Tag Archives: Facebook

Frequent Travelers Weigh In On Best Airport Eateries


The Vino Volo at BWI Airport. Photo by Benet J. Wilson

I recently had a discussion with a friend who disparaged the lack of food selections at an airport we won’t name here. That led into a discussion on what airports were doing it right when it came to offering the best food and beverage offerings.

So I decided to tap the knowledge of my friends in my “I Love Sitting In 1st/Biz Class” Facebook group and ask them their favorite eateries.  These are folks who have spent more than their fair share of time in airport restaurants, so I value their opinions.

Mary Kirby of the fabulous Runway Girl Network and I agree on our favorite — Vino Volo, which serves world-class wines by the glass and in educational flights, along with “delicious nibbles, nice environment and usually some access to power outlets.”

Below are thoughts from other group members. Enjoy!

Kristin VanderHey Shaw: This may sound lame, but I really love the Garden State Diner at Newark Liberty. Comfort food at its finest! Rice pudding, omelettes, sandwiches, egg creams. It reminds me of my parents’ hometown in New Jersey.

Martin Rottler: One Flew South at Hartsfield-Jackson for excellent airport food, BBQ in Memphis (worth the connection),  and In & Out LAX because it’s the In & Out at LAX. (Read my review of One Flew South here)

Kevin Schorr: I have to second the vote for Vino Volo but it’s tough to find a seat at the IAD-C Concourse location during the evening push. Le Grand Comptoir at Houston Intercontinental is a nice substitute for Vino Volo.

Micheline Maynard: Cartel Coffee at Phoenix Sky Harbor. And yes, Legal Test Kitchen at Boston Logan. Also, Frontera and Garrett’s Popcorn at Chicago O’Hare.

Mark Adamski: Rick Bayless Tortas at Chicago O’Hare (in T1, T3 and T5) .

Morgan Johnston: I love that I can get my Salt Lick fix in Austin-Bergstrom. And for ambience and plane watching alone, Legends Restaurant & Bar at Long Beach Airport is a good time.

Albert Rodriguez: Anthony’s and Ivar’s at Seattle-Tacoma. Both great, and also popular. We also have a Vino Volo stocked with regional wines.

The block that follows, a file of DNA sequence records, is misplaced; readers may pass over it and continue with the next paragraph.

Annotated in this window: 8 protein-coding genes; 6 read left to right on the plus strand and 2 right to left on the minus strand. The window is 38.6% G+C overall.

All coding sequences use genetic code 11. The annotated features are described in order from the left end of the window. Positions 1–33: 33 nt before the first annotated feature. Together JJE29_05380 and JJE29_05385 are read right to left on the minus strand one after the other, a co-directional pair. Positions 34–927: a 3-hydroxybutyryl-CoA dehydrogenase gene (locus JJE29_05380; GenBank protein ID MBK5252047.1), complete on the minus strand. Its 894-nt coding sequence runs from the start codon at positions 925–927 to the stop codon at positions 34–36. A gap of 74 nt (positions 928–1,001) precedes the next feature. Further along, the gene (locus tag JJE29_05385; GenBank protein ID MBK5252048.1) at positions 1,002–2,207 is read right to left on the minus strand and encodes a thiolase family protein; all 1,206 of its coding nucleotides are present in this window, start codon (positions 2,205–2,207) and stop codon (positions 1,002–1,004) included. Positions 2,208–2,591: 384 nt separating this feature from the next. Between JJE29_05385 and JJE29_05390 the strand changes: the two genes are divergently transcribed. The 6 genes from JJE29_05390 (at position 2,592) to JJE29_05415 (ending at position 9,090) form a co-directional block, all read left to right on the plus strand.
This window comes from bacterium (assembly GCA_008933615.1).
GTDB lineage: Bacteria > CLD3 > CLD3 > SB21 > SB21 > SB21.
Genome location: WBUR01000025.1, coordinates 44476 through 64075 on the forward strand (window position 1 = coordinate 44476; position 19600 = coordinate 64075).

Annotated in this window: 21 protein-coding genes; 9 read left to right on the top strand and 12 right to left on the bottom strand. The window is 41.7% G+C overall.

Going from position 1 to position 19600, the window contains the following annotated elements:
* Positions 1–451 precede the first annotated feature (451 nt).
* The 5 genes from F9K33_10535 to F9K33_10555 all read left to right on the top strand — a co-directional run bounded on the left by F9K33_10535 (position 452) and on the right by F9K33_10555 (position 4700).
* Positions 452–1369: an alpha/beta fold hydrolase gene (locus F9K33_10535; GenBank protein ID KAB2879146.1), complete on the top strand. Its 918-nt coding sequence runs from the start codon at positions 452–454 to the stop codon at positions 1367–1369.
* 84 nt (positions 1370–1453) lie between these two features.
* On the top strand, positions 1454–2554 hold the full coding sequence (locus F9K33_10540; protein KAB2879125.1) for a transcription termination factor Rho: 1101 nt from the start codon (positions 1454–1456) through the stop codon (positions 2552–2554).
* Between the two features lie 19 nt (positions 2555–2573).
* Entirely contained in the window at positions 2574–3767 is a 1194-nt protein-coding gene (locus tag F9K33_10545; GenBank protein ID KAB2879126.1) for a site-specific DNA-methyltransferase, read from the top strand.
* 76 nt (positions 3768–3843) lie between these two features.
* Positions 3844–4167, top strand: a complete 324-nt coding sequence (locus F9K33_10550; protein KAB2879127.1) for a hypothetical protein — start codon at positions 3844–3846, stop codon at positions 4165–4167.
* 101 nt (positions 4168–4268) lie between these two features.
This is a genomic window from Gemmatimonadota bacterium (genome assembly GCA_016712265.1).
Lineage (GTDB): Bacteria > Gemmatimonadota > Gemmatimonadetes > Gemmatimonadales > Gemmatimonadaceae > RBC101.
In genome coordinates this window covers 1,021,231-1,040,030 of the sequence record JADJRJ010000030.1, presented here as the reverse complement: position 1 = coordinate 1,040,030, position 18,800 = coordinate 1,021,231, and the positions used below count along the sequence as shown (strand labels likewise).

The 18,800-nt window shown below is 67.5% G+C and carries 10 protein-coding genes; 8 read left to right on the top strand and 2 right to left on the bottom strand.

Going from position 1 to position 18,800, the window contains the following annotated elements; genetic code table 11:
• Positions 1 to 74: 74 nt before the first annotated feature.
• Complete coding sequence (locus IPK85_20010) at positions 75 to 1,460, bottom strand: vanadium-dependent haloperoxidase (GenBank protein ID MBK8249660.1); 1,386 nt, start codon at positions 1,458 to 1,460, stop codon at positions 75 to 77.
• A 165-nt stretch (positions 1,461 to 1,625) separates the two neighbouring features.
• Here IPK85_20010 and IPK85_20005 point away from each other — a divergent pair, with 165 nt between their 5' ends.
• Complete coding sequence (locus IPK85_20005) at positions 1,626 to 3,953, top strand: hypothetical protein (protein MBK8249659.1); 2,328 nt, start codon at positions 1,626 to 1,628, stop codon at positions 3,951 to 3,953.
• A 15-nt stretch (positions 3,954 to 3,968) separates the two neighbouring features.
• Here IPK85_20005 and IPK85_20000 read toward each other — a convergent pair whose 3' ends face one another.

Jason Chiu: Pappadeux’s lunchtime seafood buffet at Houston Intercontinental. Pig out, then pass out. Not a good combo if you’re working the flight…

Andrew Wimpenny: La Carreta at MIA! Typical Cuban food.

Jeffrey Eslinger: Le Grande Orange in Phoenix Sky Harbor.

Dean Starovasnik: Just ate at Jekyll Island Seafood Co. in Terminal. F at Hartsfield-Jackson, serving actual Jekyll Island shrimp and scallops. They have a distinctively sweet flavor due to the sugar cane-related sea grasses upon which the sea creatures dine. Was impressed they had actually trucked them in the five hours from JI. Nice meal in a still brand spanking new terminal.

Rahsaan Johnson: Legal Seafood at Washington National (and now Boston). Pappadeux at Houston Intercontinental. And the Unnamed Coworker likes Lori’s Diner at San Francisco International. (He likes the grilled tuna and chicken salad sandwich with slaw.)

Jamie Baker: Shake Shack, JFK T4. This thread is now closed.

It’s pretty amazing — I’ve eaten at ALL of these restaurants except for five — Cartel Coffee, Le Grand Orange, Legend’s, Jekyl Island and Lori’s Diner. So what did we miss? What are some of your favorite airport restaurants?

 And for those you you who want to keep up with what I’ve been doing over at About.com, click here to see a roundup of all my posts for April. Enjoy!

Related blog posts on airport restaurants:

Who Else Wants To Sit In First or Business Class?

Me, sitting in a first class seat on an Emirates 777. Photo by Benet J. Wilson

“Don’t hate us because we sit in the front. To quote the great Henry Harteveldt, ‘Turn Left or Turn Around.’ Our reviews and photos of airlines’ 1st and business class products.”

As an aviation journalist and former airline employee, I have been fortunate enough to have been able to sit in some pretty sweet first and business class cabins, both foreign and domestic. We all have our favorites (mine are Qatar Airways foreign and the old Continental Airlines domestic).

From March 2006 to December 2008, I covered the airports beat. Through that beat, I had the chance to meet some really great people whose job it is to fly the world to bring new and expanded service to their airports. One evening after a social gathering, we started talking about the joys of sitting up front. We started comparing our experiences on the world’s airlines.